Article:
Story and photo by Doug Petrowski
A myriad of subjects were covered by Legislative 1st District lawmakers at a town hall meeting on Saturday, including the possibility of Mountlake Terrace receiving some state funds to go toward street and utility improvements in the city’s Town Center district. All three lawmakers spoke in support of seeing money earmarked for Mountlake Terrace in the next state budget that will be proposed during the current legislative session in Olympia.
State Senator Rosemary McAuliffe, D-Bothell, and Representatives Derek Stanford, D-Bothell, and Luis Moscoso, D-Mountlake Terrace, talked about various issues and answered questions from attendees at the town hall held at the Bothell Northshore Senior Center. Subjects raised included education, transportation, state revenue and taxes, health care, state employee pensions, state parks and hazardous waste clean-up.
As vice-chair of the House Capital Budget Committee, Stanford may play a role in the possibility of state money going to help Mountlake Terrace with its $12 million plans for upgrading the city’s Town Center. Once funds are raised, the city plans to underground utilities, make storm/water/sewer improvements, improve street and pedestrian lighting, widen sidewalks, add sidewalk amenities and resurface 56th Avenue West between 230th and 236th Streets Southwest, and from 236th Street Southwest west to I-5. About $6.5 million has been secured through state and federal grants, with additional money accumulating from a $20 vehicle license tab fee now collected from residents of the city; city officials are looking for a way to obtain the remaining $5.5 million .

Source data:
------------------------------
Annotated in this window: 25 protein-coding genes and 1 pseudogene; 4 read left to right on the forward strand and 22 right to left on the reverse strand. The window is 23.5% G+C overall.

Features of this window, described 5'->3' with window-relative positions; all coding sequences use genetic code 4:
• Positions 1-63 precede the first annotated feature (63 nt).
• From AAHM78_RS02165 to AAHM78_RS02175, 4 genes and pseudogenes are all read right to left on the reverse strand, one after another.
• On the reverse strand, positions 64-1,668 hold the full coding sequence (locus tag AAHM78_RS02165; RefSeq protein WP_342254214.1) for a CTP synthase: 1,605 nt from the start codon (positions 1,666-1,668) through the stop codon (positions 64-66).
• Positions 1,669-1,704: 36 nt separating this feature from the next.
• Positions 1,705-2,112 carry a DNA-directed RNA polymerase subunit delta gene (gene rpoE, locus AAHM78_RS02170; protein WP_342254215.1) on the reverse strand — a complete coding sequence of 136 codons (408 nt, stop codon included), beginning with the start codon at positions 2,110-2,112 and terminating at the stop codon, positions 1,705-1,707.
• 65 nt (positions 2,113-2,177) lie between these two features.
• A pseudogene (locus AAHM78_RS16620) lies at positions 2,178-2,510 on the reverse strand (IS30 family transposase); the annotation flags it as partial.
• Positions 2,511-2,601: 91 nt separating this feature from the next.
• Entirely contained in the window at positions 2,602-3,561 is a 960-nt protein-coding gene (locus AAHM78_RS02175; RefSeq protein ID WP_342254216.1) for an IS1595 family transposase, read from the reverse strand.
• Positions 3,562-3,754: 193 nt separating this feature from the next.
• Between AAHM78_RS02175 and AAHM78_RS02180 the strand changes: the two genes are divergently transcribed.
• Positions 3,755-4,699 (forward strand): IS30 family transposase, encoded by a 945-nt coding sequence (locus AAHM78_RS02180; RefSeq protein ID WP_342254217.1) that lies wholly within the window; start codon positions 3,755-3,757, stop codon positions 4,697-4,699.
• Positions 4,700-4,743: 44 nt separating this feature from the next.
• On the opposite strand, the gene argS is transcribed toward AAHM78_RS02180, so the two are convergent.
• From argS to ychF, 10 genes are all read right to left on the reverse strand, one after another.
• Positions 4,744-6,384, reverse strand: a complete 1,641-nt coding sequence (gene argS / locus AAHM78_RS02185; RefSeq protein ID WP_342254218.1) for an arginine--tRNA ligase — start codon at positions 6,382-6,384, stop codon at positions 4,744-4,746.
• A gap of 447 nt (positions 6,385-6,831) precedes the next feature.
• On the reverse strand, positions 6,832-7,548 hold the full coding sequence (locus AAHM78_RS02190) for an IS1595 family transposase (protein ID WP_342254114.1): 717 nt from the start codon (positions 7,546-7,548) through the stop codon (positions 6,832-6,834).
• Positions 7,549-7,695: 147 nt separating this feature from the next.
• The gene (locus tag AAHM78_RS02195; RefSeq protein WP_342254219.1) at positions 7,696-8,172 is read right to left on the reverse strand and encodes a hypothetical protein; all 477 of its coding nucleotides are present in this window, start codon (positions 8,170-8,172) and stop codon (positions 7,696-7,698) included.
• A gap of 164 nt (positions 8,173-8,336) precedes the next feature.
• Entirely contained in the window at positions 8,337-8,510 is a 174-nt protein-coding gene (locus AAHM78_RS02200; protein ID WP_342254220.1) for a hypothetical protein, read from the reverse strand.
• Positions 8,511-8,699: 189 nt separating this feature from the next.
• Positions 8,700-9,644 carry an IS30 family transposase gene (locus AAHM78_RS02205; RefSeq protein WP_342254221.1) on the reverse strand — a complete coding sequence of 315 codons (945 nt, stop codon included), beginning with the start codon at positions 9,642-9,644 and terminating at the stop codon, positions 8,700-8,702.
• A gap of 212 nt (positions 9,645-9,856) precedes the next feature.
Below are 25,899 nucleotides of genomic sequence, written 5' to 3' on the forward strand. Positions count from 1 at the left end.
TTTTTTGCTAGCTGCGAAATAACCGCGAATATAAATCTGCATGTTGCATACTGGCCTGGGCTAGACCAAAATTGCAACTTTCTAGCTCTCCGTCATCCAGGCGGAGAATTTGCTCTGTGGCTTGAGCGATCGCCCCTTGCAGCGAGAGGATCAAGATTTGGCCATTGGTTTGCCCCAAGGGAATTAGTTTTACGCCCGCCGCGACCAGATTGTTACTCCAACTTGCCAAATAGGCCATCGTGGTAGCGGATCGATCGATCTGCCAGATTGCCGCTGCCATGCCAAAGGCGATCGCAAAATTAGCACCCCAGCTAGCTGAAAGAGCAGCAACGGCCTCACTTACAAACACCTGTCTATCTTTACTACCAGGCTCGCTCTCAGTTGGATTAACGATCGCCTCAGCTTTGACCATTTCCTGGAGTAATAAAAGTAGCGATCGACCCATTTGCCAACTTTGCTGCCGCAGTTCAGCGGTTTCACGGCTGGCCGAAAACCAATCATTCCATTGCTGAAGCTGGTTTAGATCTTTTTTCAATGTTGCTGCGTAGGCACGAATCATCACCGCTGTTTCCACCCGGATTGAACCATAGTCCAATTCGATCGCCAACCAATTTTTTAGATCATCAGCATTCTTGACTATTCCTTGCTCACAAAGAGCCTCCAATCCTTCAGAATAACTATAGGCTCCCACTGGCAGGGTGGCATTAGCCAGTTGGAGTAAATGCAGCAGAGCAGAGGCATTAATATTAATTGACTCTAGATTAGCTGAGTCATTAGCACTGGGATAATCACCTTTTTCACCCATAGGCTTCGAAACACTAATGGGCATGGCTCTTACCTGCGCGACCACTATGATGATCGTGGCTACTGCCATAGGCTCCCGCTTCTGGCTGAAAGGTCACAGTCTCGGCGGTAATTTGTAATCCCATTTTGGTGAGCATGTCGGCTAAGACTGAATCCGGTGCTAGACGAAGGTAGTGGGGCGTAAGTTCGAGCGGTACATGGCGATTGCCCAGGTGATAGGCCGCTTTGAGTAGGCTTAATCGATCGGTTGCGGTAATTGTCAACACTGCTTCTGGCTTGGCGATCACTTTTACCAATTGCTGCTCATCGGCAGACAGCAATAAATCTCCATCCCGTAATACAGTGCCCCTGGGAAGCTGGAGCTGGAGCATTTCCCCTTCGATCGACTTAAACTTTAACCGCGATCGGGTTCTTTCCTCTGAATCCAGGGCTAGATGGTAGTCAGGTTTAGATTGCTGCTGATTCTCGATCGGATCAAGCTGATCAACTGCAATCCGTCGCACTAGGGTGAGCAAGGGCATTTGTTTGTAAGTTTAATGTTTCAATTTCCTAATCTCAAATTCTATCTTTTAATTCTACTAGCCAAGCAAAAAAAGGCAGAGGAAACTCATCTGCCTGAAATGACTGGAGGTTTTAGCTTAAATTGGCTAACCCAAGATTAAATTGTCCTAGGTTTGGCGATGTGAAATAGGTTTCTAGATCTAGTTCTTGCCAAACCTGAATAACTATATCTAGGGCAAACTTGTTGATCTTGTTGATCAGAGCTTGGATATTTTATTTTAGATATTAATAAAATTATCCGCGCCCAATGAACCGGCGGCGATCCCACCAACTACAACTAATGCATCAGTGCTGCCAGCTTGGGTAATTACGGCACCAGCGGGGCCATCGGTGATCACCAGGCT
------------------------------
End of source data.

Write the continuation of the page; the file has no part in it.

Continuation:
“I really hope we can get some state money,” Moscoso told the audience on Saturday. “We could use it to revitalize Main Street.”
McAuliffe agreed; “One of our biggest challenges is Mountlake Terrace. We hope we can bring that to them.”
Stanford said he is well aware of the city’s desire to obtain some state money for Town Center improvements, but that specific grants to cities won’t be discussed until initial state budget plans have started in earnest. Serious budget negotiations won’t begin until sometime after March 20 when the next state revenue forecast will be release, Stanford said.
State legislators will be trying to balance a budget that may initially show a $2.8 billion shortfall if no new revenue is found, Stanford explained. When asked by an attendee where cuts may be made in the budget if necessary, Stanford offered no specifics. “This is a big problem,” he said. “It’s difficult to answer that question.”